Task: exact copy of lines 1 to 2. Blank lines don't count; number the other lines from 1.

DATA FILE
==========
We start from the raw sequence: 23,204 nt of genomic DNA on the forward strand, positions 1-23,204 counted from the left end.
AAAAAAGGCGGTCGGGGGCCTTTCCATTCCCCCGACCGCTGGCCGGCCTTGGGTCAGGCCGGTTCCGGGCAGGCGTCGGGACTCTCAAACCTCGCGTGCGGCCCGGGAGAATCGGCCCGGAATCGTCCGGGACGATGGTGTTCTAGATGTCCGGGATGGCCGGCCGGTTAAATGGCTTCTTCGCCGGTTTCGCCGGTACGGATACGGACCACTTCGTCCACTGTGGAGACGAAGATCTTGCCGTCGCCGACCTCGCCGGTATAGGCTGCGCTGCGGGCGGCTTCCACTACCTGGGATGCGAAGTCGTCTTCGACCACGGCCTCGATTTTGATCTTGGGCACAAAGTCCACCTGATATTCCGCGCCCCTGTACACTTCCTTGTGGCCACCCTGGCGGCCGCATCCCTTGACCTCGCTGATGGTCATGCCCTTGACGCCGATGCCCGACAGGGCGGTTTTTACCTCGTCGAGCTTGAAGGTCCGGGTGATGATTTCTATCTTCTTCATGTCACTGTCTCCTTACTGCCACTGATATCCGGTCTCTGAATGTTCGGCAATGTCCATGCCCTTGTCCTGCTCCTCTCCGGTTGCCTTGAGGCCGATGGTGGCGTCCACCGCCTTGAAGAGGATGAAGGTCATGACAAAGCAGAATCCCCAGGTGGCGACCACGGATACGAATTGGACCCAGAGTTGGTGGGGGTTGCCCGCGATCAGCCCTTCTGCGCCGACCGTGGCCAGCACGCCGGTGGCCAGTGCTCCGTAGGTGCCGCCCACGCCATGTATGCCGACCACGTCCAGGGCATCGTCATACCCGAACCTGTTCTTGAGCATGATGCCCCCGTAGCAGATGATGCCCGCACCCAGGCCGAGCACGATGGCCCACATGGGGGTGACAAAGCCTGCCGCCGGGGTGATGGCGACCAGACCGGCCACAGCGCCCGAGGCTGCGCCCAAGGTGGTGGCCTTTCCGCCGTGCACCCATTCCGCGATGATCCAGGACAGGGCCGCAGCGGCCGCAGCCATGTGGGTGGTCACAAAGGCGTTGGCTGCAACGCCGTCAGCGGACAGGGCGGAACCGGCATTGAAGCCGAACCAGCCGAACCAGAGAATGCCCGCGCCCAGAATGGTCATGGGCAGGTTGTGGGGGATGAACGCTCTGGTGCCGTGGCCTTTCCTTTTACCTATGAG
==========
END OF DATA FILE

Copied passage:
We start from the raw sequence: 23,204 nt of genomic DNA on the forward strand, positions 1-23,204 counted from the left end.
AAAAAAGGCGGTCGGGGGCCTTTCCATTCCCCCGACCGCTGGCCGGCCTTGGGTCAGGCCGGTTCCGGGCAGGCGTCGGGACTCTCAAACCTCGCGTGCGGCCCGGGAGAATCGGCCCGGAATCGTCCGGGACGATGGTGTTCTAGATGTCCGGGATGGCCGGCCGGTTAAATGGCTTCTTCGCCGGTTTCGCCGGTACGGATACGGACCACTTCGTCCACTGTGGAGACGAAGATCTTGCCGTCGCCGACCTCGCCGGTATAGGCTGCGCTGCGGGCGGCTTCCACTACCTGGGATGCGAAGTCGTCTTCGACCACGGCCTCGATTTTGATCTTGGGCACAAAGTCCACCTGATATTCCGCGCCCCTGTACACTTCCTTGTGGCCACCCTGGCGGCCGCATCCCTTGACCTCGCTGATGGTCATGCCCTTGACGCCGATGCCCGACAGGGCGGTTTTTACCTCGTCGAGCTTGAAGGTCCGGGTGATGATTTCTATCTTCTTCATGTCACTGTCTCCTTACTGCCACTGATATCCGGTCTCTGAATGTTCGGCAATGTCCATGCCCTTGTCCTGCTCCTCTCCGGTTGCCTTGAGGCCGATGGTGGCGTCCACCGCCTTGAAGAGGATGAAGGTCATGACAAAGCAGAATCCCCAGGTGGCGACCACGGATACGAATTGGACCCAGAGTTGGTGGGGGTTGCCCGCGATCAGCCCTTCTGCGCCGACCGTGGCCAGCACGCCGGTGGCCAGTGCTCCGTAGGTGCCGCCCACGCCATGTATGCCGACCACGTCCAGGGCATCGTCATACCCGAACCTGTTCTTGAGCATGATGCCCCCGTAGCAGATGATGCCCGCACCCAGGCCGAGCACGATGGCCCACATGGGGGTGACAAAGCCTGCCGCCGGGGTGATGGCGACCAGACCGGCCACAGCGCCCGAGGCTGCGCCCAAGGTGGTGGCCTTTCCGCCGTGCACCCATTCCGCGATGATCCAGGACAGGGCCGCAGCGGCCGCAGCCATGTGGGTGGTCACAAAGGCGTTGGCTGCAACGCCGTCAGCGGACAGGGCGGAACCGGCATTGAAGCCGAACCAGCCGAACCAGAGAATGCCCGCGCCCAGAATGGTCATGGGCAGGTTGTGGGGGATGAACGCTCTGGTGCCGTGGCCTTTCCTTTTACCTATGAG